Letters: Wednesday, November 02, 2005
A D V E R T I S E M E N T
A D V E R T I S E M E N T
Letters to the Editor

They’re All Death Rows

To the editor: Regarding “Hospital of Horrors” (Oct. 19, 2005): Someone tell me this Halloween horror story of medical mistreatment in prison isn’t true! How is this being allowed to happen in America?

It’s time to end the terror by changing our intrusive, big-bully policies, both foreign and domestic. The monetary costs are staggering and the human suffering unconscionable.

Colleen Minter

Stephenville

To the editor: I sit here with tears in my eyes — reading Betty Brink’s story about Linda Fenton was like pouring salt on an open wound. I know exactly how her mom felt when she sat by her dying daughter, who was shackled to the bed, as if two guards were not enough to keep a comatose woman from fleeing. You see, my own son met the same untimely and unfortunate death at the hands of the Bureau of Prisons.

My son — Isidro Aviles, inmate No. 33404-054 — told me and many others, years before his death, that he would never leave the prison alive. Because he had so much to live for, especially his three beautiful young daughters, I did not think that anything could happen to him while in the custody of the Bureau of Prisons.

Well, how wrong I was. Not only did my son die mysteriously, but when I received his death certificate, it said that he was a white male. How can an African American woman produce a white son, a dark-skinned one at that?

It is time that someone starts exposing these prisons for what they are. They are all death rows. When young, healthy people go to prison for non-violent crimes and come home in body bags, there is something terribly wrong. It is beyond tragic what they are doing to our families. When is it going to end?

Teresa Aviles

New York, N.Y.

To the editor: Thank you for doing the work that went into this article on the federal women’s prison hospital and camp. My brother is in his 15th year of imprisonment and will be 63 before his release. Getting sick is such a worry for all these prisoners. And then there’s the mental anguish of worrying about sexual assault, which weighs on men and women alike. A public discourse is necessary and overdue. Thank you.

Nora Callahan

Executive Director,

November Coalition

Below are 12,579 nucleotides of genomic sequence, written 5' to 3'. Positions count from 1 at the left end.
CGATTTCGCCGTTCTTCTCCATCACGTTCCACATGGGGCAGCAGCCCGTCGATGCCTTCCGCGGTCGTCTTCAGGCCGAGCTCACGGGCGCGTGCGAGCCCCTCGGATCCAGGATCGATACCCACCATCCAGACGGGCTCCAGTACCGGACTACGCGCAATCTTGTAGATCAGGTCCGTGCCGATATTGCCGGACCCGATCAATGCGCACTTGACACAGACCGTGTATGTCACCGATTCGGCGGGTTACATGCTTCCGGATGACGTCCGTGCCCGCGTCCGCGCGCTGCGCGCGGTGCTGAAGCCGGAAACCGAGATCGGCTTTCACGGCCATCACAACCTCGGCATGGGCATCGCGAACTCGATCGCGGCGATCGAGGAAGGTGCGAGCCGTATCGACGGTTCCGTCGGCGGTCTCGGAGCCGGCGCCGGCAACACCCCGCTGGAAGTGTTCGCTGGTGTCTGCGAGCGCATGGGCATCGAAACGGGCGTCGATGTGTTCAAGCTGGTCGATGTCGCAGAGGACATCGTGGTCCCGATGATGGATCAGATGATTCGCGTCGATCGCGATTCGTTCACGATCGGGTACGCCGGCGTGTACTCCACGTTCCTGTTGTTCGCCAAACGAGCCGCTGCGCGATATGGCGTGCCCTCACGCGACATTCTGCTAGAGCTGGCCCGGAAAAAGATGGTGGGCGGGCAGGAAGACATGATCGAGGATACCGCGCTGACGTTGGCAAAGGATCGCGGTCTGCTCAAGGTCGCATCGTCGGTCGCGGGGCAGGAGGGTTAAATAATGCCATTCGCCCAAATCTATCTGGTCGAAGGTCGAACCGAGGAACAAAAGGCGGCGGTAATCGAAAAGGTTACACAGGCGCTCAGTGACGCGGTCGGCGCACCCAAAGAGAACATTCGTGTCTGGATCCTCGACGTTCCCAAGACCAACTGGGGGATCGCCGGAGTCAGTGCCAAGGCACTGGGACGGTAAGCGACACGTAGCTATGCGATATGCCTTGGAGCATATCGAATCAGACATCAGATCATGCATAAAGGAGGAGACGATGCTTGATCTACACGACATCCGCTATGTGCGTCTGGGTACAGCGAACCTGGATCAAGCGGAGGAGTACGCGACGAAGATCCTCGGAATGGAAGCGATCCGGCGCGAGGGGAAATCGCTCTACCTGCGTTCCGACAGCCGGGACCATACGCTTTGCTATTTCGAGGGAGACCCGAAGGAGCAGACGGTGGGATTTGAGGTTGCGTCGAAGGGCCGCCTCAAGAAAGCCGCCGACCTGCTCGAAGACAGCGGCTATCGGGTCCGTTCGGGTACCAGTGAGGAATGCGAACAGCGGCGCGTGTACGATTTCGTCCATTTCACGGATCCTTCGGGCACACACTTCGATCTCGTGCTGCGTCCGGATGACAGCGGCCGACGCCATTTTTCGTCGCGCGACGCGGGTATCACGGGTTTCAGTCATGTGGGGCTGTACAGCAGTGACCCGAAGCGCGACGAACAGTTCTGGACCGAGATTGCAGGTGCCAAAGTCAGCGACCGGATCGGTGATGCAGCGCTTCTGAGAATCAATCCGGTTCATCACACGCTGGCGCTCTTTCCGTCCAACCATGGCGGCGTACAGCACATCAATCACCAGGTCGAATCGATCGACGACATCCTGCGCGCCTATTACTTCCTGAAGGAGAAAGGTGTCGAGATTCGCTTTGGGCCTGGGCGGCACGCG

Colville, Wash.

Truth Hurts

To the editor: Great op-ed piece by Tracy Everbach about Bill O’Reilly (On Second Thought, Oct. 26, 2005). Nothing hurts like the truth, and his nickname for the show — “The No-Spin Zone” — is quite ironic. On Monday, a speaker from my organization, Law Enforcement Against Prohibition, was on Bill’s show for a big seven minutes. Norm Stamper is a retired police chief from Seattle who wrote a book called Breaking Rank, and one of its chapters is devoted to calling for an end to drug prohibition. Of course, O’Reilly chewed Stamper up, not allowing him to speak and interrupting whenever Stamper actually had a chance to pitch an idea.

What do college students think of this kind of reporting? My daughter, who’s a sophomore at Syracuse University, tells me that most college students get their news from The Daily Show on the Comedy Central network. Now, that says something about the media, huh?

Mike Smithson

Syracuse, N.Y.

Spooned Out

To the editor: OK, OK, I get it — you guys don’t like The Arcade Fire. Don’t get me wrong — I don’t think they’re the greatest thing ever to hit the music scene either. But how can I respect this opinion, when Fort Worth Weekly is still hung up on those Bands on the Run winners, Flickerstick?

I mean, c’mon guys, really? Aren’t they a little old hat? I think their 15 minutes of fame was over about four years ago, and I’m getting tired of seeing that frontman at all the local bars. So when you say, “if they deigned to actually search for good new music instead of allow it to be spoonfed to them from Pitchfork and satellite radio,” what are we supposed to do? Isn’t all music “spoonfed”? Just like your article (“All the Album’s a Stage,” Oct. 12, 2005) about some marginally talented local producer guy who thinks he’s artistic and smart because he has shaggy hair, plastic Rivers Cuomo glasses and a two-part record about some sad, sappy relationship he was in. (Puke!) I think the spoon you put in my face is full of shit.

But way to go, Theatre Fire, by hooking up with Drag City. Maybe you could get a message to Dave Berman and tell him to get his ass to DFW ’cause we want some Silver Jews! (except all that new Tanglewood Numbers crap), and tell him Malkmus can come, too.

Ryan Doss

Fort Worth




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